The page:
It started with a text from my good buddy, Marvin Pomeroy. Circuit Breakers was looking for an available keyboard player so they could accept a gig at the Shooting Star Casino on the White Earth Reservation. Their keys guy had a prior commitment and couldn’t make the trip. Three nights of good jack with a great band? I’m there.

I embraced the opportunity vigorously: built a list on You Tube of songs sent to me by bassist/vocalist/leader Bill Moulder, ripped them all to MP3 to listen to in my truck, and researched chords for tunes I didn’t know or hadn’t played in decades. I immersed myself in their music. I like to be prepared.

The story of my career is that of being in the right place at the right time with the right equipment and the right attitude. That tradition is unending.

For me, the real heroes of Rock & Roll aren’t those famous names that got a lucky break that lead to fame and riches.

The true heart of the music comes from dedicated musicians like Bill Moulder, Greg Berthiaume, Bobby Purdy, and thousands of other local musicians that pour their souls into entertaining through bands like the Circuit Breakers and the hundreds like them in every locale across the country and around the world.

They aren’t in it to get rich. They aren’t in it to get famous. They are in it because they love music. They love to entertain. They appreciate the fact that they can do something that most people cannot. They are compelled to share their talents with others.

What drives Rock & Roll are musicians – many far more gifted than the famous names – that use their endowment of skills to tell stories of life’s loves, struggles, and joys.

“We just brightened the day of a whole bunch of people,” Bill Moulder declared proudly following our weekend of rocking the revelers at the Mustang Lounge,
“That feels great.”

And there it is. That is the addiction that they are compelled to feed regularly. They perform with a visceral passion that engages the crowd and provides an escape from the tribulations of their lives and the world.

I was immediately impressed by the tightness of the band. Bassist Bill and drummer Greg provided a seamless pocket sewn by years of playing together as a unit; a wonderful playground for a B3 player.

I got caught up several times – missed a few chord changes – marveling at the musicianship onstage. I drifted from the task at hand to enjoy the moment of sharing the venue with outstanding players. “How fortunate am I?” I asked myself repeatedly.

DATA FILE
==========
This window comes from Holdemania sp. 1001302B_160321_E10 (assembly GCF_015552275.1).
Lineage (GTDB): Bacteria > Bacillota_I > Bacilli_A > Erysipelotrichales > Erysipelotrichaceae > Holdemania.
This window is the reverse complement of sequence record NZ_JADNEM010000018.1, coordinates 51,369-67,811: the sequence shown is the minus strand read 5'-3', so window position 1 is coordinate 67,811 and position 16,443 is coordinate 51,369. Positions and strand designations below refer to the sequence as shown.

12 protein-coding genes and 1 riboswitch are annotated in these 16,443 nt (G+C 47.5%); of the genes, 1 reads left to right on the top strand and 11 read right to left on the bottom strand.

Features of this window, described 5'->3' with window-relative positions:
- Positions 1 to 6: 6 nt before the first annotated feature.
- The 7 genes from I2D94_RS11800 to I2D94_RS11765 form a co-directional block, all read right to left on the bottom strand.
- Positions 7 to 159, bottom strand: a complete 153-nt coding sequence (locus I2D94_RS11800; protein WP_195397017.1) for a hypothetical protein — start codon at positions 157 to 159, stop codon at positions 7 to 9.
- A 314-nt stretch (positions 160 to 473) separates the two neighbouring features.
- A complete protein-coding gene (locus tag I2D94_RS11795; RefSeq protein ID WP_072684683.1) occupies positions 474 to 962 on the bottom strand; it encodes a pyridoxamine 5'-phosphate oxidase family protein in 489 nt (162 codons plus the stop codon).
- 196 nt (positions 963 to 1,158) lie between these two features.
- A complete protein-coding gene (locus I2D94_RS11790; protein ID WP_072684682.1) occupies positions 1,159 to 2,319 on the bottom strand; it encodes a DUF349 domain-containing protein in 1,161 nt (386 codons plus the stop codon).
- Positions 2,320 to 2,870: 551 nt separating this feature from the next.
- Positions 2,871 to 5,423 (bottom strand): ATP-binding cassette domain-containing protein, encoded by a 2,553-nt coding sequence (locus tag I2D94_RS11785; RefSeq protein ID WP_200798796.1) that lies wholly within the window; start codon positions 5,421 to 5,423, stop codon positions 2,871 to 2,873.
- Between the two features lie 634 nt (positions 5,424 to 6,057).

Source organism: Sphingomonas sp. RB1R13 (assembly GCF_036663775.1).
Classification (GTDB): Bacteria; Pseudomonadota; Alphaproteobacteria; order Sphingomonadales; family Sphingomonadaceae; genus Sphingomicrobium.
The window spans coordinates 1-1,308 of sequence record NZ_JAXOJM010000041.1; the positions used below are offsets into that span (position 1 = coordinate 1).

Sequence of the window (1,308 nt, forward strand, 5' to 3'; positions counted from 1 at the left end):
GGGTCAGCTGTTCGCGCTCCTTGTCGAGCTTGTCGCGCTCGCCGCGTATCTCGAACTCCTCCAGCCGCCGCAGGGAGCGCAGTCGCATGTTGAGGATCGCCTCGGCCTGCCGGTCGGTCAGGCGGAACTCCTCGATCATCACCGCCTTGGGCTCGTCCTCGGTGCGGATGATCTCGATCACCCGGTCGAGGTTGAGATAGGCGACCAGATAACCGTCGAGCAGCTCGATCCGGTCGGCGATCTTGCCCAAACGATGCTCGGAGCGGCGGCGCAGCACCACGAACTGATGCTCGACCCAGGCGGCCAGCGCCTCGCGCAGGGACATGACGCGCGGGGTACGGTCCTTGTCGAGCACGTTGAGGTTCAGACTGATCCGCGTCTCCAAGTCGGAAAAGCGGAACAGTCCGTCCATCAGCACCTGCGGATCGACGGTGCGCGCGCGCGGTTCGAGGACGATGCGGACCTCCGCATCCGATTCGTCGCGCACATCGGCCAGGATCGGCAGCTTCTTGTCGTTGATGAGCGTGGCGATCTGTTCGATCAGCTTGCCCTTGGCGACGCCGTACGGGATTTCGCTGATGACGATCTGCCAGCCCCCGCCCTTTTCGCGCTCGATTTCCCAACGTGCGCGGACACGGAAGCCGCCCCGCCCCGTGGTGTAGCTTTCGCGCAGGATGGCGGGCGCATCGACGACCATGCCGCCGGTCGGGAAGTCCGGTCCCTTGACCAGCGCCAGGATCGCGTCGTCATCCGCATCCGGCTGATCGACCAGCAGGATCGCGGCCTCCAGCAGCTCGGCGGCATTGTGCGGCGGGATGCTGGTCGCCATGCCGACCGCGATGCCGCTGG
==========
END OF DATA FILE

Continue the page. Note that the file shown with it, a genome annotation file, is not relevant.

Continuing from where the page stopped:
For me, this was a time machine trip back to my teen days of playing in garage and basement bands as we honed our craft with dreams of stardom. Memories flooded through my brain, white-water rapids from an idealized past.

 

Every member of the group was as good as any I’ve played with in my career.

Bill exhibited amazing vocal versatility and range, coupled with solid bass chops as he deftly directed the group like a virtuoso conductor.

Greg Berthiaume strikes his drums with nimble precision and no wasted motion. From tender touches to rollicking drum rolls to thunderous, driving beats that propel – he is a powerful force of nature, undoubtedly in the ranks of the best that I’ve had the good fortune to witness.

Bobby Purdy has me reaching for my Thesaurus (as I quickly exhaust my supply of adjectives) to describe the level of talent in this young  man. 40 years my junior, this “kid” is as good as they get. Not enough that he is a guitar wizard, he sports a college degree in alto sax performance from the University of Wisconsin – Superior.
In short, Bobby Purdy flat out cooks.

We stepped from tune to tune with barely a breath in between. Prior to the end of songs Bill would lean my way to tell me the next song and key, often using his hands to sign the key to me so there was no mistake. Funny how E, B, C, G, D all sound the same on a rock stage. I’d play fifths until I could discern major or minor chords (bass players are notorious for not knowing or caring if it’s major or minor) .

This was an enormously challenging endeavor of following chord changes, watching for cues, adjusting Hammond drawbars to match song mood at any given point, controlling Leslie speed for dramatic effect, adjusting volume dynamically, composing extemporaneous rides, and performing to the crowd.

By night three (Saturday) I was at about 95% accuracy, playing with unbounded joy and abandonment. However, hand, wrist, and forearm fatigue plagued me. It has been three decades since I last played full 4-set gigs.

The weekend reinvigorated my soul and recharged my musical batteries.

Thank you, Circuit Breakers!

Thank you my brothers and sisters of the White Earth Nation!